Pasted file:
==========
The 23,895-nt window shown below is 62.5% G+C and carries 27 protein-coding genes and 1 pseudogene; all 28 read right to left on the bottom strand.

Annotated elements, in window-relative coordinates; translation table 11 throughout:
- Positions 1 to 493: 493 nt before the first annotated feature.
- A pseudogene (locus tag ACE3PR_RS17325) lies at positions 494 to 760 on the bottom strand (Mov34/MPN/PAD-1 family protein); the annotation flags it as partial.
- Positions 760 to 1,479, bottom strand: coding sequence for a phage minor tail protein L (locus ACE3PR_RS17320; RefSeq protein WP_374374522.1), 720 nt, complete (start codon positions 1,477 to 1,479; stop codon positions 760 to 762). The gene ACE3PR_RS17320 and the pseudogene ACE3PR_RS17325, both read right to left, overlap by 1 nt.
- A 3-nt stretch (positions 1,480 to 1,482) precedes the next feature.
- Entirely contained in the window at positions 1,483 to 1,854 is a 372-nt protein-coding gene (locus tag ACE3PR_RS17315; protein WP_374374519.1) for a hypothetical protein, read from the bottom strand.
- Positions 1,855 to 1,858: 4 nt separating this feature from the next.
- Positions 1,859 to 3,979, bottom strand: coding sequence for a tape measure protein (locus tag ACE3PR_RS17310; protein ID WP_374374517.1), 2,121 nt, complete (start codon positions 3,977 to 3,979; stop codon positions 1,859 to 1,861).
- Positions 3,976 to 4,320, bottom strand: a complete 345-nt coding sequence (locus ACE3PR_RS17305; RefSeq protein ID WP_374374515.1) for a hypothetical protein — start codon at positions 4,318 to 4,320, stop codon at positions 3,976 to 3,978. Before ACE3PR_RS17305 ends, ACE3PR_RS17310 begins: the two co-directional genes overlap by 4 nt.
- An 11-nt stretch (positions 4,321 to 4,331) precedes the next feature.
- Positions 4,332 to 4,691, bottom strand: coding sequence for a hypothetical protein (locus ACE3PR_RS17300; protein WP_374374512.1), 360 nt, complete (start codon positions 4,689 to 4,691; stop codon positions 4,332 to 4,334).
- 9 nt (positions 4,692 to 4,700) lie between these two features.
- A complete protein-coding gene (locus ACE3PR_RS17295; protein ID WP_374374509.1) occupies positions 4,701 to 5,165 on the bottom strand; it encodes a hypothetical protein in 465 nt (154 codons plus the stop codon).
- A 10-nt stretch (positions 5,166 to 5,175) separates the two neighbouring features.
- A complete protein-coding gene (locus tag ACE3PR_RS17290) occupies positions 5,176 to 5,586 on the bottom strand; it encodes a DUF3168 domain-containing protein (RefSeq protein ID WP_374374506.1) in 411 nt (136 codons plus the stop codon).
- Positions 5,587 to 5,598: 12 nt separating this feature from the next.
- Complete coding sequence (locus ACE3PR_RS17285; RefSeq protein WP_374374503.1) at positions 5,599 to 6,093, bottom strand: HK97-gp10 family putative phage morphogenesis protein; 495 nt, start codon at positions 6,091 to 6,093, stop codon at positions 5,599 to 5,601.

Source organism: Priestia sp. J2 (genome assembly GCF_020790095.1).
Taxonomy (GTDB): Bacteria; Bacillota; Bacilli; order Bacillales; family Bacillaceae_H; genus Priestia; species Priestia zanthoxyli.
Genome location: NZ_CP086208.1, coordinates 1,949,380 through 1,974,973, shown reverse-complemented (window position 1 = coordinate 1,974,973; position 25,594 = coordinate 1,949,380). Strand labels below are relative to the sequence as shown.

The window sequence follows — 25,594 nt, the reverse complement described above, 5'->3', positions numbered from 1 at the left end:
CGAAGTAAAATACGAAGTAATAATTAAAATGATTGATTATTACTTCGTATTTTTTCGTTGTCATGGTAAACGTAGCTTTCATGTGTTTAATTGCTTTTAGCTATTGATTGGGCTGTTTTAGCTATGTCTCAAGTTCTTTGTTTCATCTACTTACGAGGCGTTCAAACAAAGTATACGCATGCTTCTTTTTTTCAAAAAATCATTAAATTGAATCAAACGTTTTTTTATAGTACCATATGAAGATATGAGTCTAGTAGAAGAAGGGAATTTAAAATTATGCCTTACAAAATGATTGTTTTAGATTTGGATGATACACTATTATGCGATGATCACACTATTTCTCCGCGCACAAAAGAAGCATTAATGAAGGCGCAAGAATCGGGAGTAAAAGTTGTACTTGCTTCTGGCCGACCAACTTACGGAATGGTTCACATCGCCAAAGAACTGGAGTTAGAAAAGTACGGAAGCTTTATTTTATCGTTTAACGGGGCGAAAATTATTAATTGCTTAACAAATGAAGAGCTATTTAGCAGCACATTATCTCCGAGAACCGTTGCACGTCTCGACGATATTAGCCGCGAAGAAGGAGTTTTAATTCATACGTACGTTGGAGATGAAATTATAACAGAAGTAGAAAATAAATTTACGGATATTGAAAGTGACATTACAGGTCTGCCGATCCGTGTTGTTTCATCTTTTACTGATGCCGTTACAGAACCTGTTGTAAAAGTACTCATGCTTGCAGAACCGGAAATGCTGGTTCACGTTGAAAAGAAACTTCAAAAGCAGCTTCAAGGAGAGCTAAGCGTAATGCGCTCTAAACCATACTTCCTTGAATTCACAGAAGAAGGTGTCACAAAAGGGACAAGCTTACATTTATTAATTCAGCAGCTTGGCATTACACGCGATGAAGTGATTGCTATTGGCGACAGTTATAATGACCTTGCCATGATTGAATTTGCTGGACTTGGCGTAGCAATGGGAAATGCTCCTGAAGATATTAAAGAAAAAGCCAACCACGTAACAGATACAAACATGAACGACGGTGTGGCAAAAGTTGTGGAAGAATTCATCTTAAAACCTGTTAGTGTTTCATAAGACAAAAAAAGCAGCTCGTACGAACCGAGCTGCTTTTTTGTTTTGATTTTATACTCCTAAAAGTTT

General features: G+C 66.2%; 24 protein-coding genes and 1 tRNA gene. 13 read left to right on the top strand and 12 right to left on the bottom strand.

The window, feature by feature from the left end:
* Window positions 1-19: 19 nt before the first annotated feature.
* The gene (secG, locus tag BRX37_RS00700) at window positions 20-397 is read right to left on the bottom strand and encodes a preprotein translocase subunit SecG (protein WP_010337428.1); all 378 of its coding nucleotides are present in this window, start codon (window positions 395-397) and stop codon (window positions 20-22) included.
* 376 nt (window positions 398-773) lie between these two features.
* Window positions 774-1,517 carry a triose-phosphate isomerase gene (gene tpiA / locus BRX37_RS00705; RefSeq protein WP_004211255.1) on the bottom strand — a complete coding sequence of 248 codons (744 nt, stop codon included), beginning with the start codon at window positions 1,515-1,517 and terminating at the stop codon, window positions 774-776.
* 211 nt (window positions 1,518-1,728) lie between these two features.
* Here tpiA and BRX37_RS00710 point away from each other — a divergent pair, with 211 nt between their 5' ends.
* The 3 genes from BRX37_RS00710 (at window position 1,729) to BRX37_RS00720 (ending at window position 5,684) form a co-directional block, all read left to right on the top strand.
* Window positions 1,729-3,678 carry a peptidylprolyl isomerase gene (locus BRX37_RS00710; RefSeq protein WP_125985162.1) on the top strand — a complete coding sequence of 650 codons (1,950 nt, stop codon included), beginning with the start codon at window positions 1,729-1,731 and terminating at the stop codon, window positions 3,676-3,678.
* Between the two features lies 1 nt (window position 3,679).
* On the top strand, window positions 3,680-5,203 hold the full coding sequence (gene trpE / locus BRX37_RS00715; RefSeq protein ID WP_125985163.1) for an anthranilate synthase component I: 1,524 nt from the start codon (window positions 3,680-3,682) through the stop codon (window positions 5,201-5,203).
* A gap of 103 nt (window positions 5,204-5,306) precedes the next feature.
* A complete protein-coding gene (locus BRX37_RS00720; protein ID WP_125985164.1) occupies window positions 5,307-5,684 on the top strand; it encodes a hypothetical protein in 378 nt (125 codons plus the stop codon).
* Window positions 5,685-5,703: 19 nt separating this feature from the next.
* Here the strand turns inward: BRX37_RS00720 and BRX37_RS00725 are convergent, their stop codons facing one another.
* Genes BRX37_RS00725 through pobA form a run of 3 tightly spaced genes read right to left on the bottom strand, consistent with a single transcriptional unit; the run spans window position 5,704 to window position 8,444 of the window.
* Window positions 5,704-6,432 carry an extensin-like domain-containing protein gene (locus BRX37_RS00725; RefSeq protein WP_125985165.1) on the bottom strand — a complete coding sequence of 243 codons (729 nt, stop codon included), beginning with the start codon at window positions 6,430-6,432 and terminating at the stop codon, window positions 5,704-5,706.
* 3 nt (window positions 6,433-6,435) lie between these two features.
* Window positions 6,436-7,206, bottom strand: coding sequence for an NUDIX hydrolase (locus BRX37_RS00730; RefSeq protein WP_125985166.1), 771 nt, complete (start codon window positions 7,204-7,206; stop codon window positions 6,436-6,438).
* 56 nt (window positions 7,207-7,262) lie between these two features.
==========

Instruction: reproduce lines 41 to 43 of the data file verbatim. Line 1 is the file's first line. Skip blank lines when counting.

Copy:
* Window positions 5,704-6,432 carry an extensin-like domain-containing protein gene (locus BRX37_RS00725; RefSeq protein WP_125985165.1) on the bottom strand — a complete coding sequence of 243 codons (729 nt, stop codon included), beginning with the start codon at window positions 6,430-6,432 and terminating at the stop codon, window positions 5,704-5,706.
* 3 nt (window positions 6,433-6,435) lie between these two features.
* Window positions 6,436-7,206, bottom strand: coding sequence for an NUDIX hydrolase (locus BRX37_RS00730; RefSeq protein WP_125985166.1), 771 nt, complete (start codon window positions 7,204-7,206; stop codon window positions 6,436-6,438).